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  1. #1
    Neo
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    Is Bangkok safe? It depends who you're asking

    Thai capital's low ranking in a survey for "expat safety" says more about the entitlement of the judges than reality.

    29 Feb 2016 12:31 GMT | Asia, Thailand



    Political instability in Bangkok, while a major problem for Thais, has rarely affected foreigners in terms of safety [EPA]

    Bangkok’s place near the bottom of the rankings in a recent survey on expat safety might say more about the people doing the judging than the city itself.

    I must confess, when I saw articles with the headline “Bangkok ranks near bottom of safe city list” doing the rounds on social media, I did a pretty sharp double take.

    That’s because, in the five years that I’ve lived here, the Thai capital has always struck me as the safest city I’ve lived in - whether compared with stints in the United States, Europe, or other parts of Asia.

    It’s an opinion that I know is shared by many others who live in Bangkok.

    I’ve never been worried walking down a dark alley late at night - and that definitely wasn’t always the case in Brooklyn.

    Then I read a bit more, and I understood what the issue was - it was an article about safety for expats, and unravelling that phrase means opening a whole can of worms.

    The Mercer survey, which produced the rankings, cited political instability for Bangkok’s poor performance. But political instability here, while a major problem for Thais, has rarely affected foreigners in terms of safety.

    Safety for expats in an Asian city - in the developing world - can have a very different meaning to safety for foreigners - and even locals - in developed countries.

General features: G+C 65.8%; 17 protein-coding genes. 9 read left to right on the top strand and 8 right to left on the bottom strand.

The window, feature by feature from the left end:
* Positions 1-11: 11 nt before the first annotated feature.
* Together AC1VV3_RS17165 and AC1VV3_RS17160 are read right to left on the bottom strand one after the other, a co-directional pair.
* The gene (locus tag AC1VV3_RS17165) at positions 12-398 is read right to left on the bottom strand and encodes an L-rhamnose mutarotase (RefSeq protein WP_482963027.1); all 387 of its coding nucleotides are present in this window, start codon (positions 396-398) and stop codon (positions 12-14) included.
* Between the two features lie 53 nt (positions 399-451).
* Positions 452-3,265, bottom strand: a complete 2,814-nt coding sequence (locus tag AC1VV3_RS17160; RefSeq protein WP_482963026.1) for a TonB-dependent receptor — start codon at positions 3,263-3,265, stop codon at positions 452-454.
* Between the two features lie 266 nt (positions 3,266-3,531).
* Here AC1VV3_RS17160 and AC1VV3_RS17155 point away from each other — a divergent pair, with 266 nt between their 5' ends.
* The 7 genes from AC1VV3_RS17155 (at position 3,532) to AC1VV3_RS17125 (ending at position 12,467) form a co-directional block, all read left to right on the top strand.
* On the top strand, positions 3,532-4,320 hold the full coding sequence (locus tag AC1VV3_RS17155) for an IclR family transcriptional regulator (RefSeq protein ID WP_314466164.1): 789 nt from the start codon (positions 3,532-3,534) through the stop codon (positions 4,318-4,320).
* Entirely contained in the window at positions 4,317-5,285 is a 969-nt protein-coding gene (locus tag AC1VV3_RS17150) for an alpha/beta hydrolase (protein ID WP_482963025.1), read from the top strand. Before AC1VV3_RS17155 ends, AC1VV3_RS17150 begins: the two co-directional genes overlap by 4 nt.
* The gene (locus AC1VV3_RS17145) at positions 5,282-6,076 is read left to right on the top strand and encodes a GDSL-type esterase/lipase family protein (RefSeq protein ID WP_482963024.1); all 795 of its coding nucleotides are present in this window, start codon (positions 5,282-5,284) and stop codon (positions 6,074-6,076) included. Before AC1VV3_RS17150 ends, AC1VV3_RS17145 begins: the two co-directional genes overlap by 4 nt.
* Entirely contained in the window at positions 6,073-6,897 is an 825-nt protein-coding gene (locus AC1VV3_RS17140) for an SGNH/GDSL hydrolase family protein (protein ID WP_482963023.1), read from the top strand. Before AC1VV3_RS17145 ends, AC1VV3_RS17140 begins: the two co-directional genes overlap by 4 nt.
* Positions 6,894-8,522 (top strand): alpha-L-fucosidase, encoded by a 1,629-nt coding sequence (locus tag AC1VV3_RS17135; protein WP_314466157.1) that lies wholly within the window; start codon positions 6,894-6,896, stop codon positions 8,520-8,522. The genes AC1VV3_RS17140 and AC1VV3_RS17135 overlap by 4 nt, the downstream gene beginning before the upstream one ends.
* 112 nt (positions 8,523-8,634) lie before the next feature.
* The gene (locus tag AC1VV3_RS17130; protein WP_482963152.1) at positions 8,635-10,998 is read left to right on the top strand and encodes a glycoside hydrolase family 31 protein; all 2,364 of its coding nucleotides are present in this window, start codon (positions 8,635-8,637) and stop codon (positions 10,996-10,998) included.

Western expats often move to cities in Asia or Africa with strong concerns about safety - and they tend to build up cloistered existences, where small infringements can be regarded with panic.

    Attacks on expats tend to receive widespread coverage in international media. The big one in Thailand last year was the murder of two backpackers in the island of Koh Tao - and serious question marks over how the subsequent investigation was conducted did little credit to the Thai authorities.

    These incidents, however, are usually relatively isolated, the uproar surrounding them a sign itself of how rare they are.

    Compare this with our attitudes towards attacks on migrants in wealthier countries - say Germany - and how they reflect how safe those places are.

    Compare it with the use of the word "migrant" in that context, as opposed to "expat" in the context of Bangkok.

    People who defend the distinctions between the two terms will usually say that “expats” move to a place temporarily, while “migrants” move with a view to immigrate permanently. But then why are Bangladeshi workers who go to the Gulf states for a few years called migrant workers, not expats?

    There are two things at play here - one is an issue of nationality, with expats or migrants being partly determined by the status of the country they come from compared to the status of the country they have moved to. The other is an issue of class - expats are wealthy, migrants are poor.

    And with these differences come a gulf in expectations of safety, in the feeling of entitlement to a certain level of safety.

    One way to look at it is that of course this is how it is, this is the way the world works. But it’s one thing to recognise that, and another thing to reinforce it by publishing surveys that make it seem as if places such as Bangkok are lawless and dangerous, when they do pretty well compared with a lot of other places.

    A few years ago, a very good friend of mine who lives in Bangkok was the victim of a brutal racial assault…while studying in Sydney, Australia. I honestly couldn’t imagine something like that happening to her here.

    Source:Al Jazeera